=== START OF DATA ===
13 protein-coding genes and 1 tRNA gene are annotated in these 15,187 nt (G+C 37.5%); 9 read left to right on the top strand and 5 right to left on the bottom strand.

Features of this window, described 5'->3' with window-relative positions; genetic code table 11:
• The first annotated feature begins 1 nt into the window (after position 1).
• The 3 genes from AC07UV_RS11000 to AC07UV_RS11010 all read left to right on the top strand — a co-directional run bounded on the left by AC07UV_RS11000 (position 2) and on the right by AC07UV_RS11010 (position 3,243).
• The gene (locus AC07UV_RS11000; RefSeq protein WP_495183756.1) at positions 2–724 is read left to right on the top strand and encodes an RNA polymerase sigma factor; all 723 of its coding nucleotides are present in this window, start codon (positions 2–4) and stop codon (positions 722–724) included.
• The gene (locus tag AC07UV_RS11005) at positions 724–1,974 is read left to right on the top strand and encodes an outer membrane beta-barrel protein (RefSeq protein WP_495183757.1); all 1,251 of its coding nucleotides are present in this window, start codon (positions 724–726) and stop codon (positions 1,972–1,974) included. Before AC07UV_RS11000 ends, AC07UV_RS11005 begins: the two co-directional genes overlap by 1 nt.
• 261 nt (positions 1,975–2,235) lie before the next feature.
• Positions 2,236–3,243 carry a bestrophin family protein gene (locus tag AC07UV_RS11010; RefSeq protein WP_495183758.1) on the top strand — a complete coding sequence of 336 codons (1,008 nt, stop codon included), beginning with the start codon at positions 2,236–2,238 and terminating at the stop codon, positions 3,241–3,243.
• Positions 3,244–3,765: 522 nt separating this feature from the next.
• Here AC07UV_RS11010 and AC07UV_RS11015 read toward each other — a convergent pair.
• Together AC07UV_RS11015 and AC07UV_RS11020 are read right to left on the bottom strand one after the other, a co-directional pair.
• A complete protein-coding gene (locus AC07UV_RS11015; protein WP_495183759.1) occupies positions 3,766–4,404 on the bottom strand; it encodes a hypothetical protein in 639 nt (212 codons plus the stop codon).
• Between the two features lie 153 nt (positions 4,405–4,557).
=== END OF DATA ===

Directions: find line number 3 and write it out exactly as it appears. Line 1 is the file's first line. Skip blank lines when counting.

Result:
• The first annotated feature begins 1 nt into the window (after position 1).